FINALLY, food stamps get slightly better

by James Ford & Terri Underwood, public benefits paralegals


When the U.S. Department of Agriculture announced an increase in food stamp allotments starting Oct. 1st, public benefits advocates across the state gave a collective shout for joy.


After all, this is the first time in over 45 years that the public safety net program has increased the baseline amount individuals and families receive. The last time food stamp benefits base allotment increased was 1975, when a dozen eggs cost $0.77. Last year, the same cost $1.48.


When the state shut down in March 2020, millions of Ohioans lost their jobs. Our unemployment systems were flooded and backlogged for months. Children who relied on free and reduced breakfast and lunch programs at school were suddenly without that necessary nutrition.


Ohio responded by offering P-EBT (pandemic electronic benefits transfer) to help mitigate the food insecurity residents were facing. It also made it obvious that the recent 15% increase in benefits was desperately needed to provide nutritious food to families and mostly children.


So, yeah. We’re happy.


At the same time, it’s sad that it took people who traditionally don’t need this system accessing it, for the people who historically have needed it to get a modest increase for the first time in decades.


Food stamps, or what are today known as SNAP (supplemental nutrition assistance program) benefits, were first piloted in the 1930s as a way to bridge the gap between excess farm production and starving children in the U.S. The program went through multiple iterations throughout the 1940s and 1960s.


It wasn’t until it was reintroduced in 1977 that brought about one sweeping change: people no longer needed to purchase the stamps, or buy into the program. Instead, it was offered based on economic need. This version of the program also expanded to include minority communities.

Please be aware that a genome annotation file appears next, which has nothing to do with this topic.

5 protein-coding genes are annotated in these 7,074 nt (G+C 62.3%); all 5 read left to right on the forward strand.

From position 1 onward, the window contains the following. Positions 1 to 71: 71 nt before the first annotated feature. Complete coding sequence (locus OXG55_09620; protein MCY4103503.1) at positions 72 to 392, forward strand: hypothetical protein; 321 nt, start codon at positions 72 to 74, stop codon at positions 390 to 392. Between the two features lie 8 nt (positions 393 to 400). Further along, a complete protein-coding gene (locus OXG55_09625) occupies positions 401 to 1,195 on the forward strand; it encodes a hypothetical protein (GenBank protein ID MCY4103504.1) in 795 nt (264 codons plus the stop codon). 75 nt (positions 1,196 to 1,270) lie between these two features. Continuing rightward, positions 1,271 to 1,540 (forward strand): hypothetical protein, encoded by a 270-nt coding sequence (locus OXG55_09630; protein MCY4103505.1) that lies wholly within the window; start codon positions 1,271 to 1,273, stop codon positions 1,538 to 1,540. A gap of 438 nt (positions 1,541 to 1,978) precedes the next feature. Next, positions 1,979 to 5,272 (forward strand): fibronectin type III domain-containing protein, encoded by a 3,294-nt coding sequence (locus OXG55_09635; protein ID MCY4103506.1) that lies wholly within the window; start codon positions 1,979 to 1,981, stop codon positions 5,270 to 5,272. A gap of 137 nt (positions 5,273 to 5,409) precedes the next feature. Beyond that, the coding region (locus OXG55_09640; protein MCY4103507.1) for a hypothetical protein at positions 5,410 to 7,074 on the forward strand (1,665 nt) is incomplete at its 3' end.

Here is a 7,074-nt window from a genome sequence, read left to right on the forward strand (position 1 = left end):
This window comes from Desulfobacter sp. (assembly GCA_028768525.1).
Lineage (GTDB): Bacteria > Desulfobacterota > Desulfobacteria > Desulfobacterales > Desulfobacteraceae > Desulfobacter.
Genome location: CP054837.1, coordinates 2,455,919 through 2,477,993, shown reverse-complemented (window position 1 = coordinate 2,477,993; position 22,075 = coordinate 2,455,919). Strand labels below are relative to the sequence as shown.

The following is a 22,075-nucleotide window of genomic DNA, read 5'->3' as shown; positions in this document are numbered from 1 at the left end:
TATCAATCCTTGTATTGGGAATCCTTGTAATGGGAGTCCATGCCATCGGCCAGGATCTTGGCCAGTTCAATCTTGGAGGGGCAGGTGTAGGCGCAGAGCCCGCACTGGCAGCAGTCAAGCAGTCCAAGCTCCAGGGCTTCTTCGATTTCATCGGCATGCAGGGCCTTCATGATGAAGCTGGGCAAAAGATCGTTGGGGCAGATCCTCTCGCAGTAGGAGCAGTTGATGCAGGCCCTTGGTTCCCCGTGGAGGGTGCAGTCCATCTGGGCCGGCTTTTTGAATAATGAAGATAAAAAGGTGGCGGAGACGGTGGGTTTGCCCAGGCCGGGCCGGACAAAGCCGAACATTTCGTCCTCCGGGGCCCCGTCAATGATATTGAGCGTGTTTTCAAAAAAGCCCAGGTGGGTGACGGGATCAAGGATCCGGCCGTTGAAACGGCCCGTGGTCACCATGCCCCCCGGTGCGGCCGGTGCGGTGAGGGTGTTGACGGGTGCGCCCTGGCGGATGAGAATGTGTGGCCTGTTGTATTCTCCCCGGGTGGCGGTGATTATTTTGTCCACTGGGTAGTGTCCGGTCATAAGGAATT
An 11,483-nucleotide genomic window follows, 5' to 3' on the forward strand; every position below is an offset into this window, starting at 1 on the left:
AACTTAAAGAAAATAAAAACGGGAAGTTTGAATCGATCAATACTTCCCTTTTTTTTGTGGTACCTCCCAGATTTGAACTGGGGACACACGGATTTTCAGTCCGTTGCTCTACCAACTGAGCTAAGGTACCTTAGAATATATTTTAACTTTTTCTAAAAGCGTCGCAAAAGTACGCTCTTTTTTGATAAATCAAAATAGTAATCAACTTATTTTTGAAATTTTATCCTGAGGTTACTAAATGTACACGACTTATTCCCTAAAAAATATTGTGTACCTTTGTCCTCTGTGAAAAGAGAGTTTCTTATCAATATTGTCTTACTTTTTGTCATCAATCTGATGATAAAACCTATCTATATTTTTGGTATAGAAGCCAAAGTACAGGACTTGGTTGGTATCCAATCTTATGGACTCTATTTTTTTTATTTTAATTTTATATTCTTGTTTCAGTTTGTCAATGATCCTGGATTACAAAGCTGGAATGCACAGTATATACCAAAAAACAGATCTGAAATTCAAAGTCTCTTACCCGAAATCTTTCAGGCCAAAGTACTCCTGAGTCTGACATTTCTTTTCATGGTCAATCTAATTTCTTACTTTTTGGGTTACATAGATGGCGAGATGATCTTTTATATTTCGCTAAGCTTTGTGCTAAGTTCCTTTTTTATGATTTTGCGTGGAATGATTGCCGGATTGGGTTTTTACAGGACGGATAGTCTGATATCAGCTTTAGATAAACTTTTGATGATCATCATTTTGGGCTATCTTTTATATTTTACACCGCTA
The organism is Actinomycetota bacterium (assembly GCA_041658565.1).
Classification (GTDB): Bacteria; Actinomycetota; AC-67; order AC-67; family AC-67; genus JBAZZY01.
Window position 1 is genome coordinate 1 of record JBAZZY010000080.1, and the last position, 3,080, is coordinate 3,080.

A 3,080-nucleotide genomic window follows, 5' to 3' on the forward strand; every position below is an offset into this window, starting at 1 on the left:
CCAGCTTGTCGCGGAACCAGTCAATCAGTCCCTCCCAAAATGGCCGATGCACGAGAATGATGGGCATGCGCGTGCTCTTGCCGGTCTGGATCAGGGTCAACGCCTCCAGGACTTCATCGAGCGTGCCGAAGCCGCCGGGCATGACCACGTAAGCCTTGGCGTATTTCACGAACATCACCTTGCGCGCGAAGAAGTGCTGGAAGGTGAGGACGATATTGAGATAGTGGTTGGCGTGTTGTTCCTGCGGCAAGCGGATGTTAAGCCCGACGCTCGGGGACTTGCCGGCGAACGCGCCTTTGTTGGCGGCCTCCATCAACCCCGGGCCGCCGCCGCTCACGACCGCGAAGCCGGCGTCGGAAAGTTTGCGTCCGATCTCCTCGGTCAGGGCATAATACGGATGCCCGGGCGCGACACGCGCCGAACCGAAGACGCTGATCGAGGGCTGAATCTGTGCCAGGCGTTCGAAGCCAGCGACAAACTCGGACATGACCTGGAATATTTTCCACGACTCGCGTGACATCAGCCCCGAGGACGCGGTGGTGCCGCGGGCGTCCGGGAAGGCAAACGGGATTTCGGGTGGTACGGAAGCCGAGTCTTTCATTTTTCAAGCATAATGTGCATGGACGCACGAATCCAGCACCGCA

Since then, the program has seen relatively few changes, both in its benefit levels and in how it’s administered. At the same time, we’ve seen a rise in unfair and unfounded bias toward those who rely on the program to live.


Common stereotypes for food stamp recipients paint a fabricated picture of a lazy person, often a woman with multiple children, who continues to “rake in” public benefits and avoid having to work, all while feasting on steak and lobster. Not only is this single false narrative damaging to how we as a society value each other’s worth -- it’s also just wrong.


Across the six congressional districts Community Legal Aid serves, approximately 15% of Ohio households receive SNAP benefits. Nearly 75% of them have one or two working adults, and yet their median household income sits at $18,379. More than half (52%) have disabled persons in the home, 43% have children under the age of 18, and more than a third (37%) have one or more people over the age of 60 in the household.


The average benefit to Ohioans is $266 per household per month -- not enough to cover basic necessities for a family of four, let alone for everyone to be feasting on steak and lobster.


These stereotypes were challenged when COVID-19 hit, as middle-class Americans who’d never had to think about these programs suddenly found themselves in need. Too often, our society talks badly about these programs and the people who use them until they (or someone they know) find themselves needing them.


Our hope is that this pandemic will create a permanent shift in our communal mindset on how we view and treat our working-class neighbors who rely on food stamps to feed themselves and their families. Because there are still many cracks that exist in the system:


  • The fact that families can live in poverty and still not qualify for food stamps

  • Income requirements that make it impossible for working Americans to get ahead, because as soon as they cross the low threshold, they lose their benefits

  • Unique restrictions that count other public benefits (such as disability income) as income, unlike other public benefits programs which aim to empower people to get ahead

  • Work requirements that place an unnecessary burden on a population that’s largely already working, if able bodied

  • Creeping inflation that essentially negates the raise people are going to see by not stretching the dollar any further


The only way we’ll resolve these issues and bring about lasting change is by empowering, rather than diminishing, the people most affected.


This article is part of Legal Aid’s “Big Ideas” series.


Last updated on .

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